Friends and relatives sometimes ask me why I write stories, and the answer is simple.
I was a wild child.
When people meant to be kind to me as a kid, they called me a tomboy—you know—while they pointed at me in the maple tree sitting onthe highest branch strong enough to support my weight. Of course, I was perched as still possible, because I wanted the birds to land next to me. If they saw how peaceful and non-threatening I was, the feathered creatures would trust me.
Me, at age 3-4 years, having cut my bangs completely off. Dad loved my new hairdo.
Clearly, my whistle-tweeting songsworked on my friends, who’d fly by but never land.
I grew up on a block with many houses in suburban Chicago, and for my poor neighbors, it wasn’t unusual to catch a glimpse of me scaling one side of their backyard fence, darting across their lawn, and then throwing myself over the other side of their fence into the adjacent backyard. It was, in my young mind, an obstacle course of walls constructed for physical training. Or sometimes, it was a scene where an imaginary villain was chasing me. No worries, though—I was way too fast for those bad guys.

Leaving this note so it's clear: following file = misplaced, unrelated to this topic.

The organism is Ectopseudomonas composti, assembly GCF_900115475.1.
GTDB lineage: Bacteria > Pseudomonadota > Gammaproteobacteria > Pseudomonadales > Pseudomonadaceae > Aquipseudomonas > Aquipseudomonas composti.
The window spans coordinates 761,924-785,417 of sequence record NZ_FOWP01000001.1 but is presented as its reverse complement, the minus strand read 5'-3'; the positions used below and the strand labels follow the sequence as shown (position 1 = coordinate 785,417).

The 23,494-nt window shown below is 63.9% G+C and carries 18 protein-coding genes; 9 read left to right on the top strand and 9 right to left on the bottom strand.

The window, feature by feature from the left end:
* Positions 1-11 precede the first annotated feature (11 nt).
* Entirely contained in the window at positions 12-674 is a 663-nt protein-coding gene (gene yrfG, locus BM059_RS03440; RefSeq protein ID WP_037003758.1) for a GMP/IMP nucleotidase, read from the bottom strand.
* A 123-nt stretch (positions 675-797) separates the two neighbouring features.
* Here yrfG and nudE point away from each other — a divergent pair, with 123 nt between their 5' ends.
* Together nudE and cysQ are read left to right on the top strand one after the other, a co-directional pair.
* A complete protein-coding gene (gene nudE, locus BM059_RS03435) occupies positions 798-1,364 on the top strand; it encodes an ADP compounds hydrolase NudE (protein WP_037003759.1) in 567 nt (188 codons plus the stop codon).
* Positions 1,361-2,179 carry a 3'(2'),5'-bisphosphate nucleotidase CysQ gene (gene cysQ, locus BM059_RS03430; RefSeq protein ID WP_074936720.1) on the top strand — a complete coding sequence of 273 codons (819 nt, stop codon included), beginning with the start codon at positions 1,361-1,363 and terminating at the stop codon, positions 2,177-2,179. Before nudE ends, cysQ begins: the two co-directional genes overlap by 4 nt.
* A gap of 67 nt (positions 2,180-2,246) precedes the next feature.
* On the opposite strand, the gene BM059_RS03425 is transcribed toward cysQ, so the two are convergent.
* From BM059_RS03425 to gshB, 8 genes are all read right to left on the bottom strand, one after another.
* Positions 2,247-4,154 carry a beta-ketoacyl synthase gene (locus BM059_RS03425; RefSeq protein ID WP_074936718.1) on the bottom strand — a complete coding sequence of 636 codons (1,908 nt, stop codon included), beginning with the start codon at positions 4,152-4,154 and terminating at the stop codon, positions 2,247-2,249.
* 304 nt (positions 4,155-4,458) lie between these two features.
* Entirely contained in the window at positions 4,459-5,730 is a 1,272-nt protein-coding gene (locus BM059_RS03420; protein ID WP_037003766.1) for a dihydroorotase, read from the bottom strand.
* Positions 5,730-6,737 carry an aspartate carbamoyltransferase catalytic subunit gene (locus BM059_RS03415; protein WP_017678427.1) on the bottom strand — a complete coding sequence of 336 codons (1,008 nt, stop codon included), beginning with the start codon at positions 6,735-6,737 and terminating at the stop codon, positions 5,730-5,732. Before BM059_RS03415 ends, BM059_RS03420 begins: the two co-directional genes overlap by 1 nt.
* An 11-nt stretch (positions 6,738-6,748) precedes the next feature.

You’re probably thinking I was the hyperactive kid babysitters hated to watch. My babysitters would probably agree with you.
I constantly acted out my numerous imaginary whims, and my parents did what they could to help focus my energy: they signed me up for gymnastics, ballet, piano, scouts, t-ball, art lessons—you name it—I was registered for it, giving my new coach or teacher an unforgettable experience while having a blast.
Only one thing quieted me for longer periods of time: reading. Stories would grab that wild imagination of mine and hold it captive until the very last page.
That overactive imagination was never something I was able to outgrow (not that I tried). I no longer go around chasing pretend-robbers through my neighbor’s yards, because nowadays, people would do more than just shake their heads at the sight of me. And I’d hurt myself. Besides, the pretend-villain would easily catch me since I haven’t been obstacle-course training in years.
I can’t chase around anymore, but my characters can chase the bad guys.
I write stories because I’m still a wild child at heart, and I don’t ever plan on growing out of it.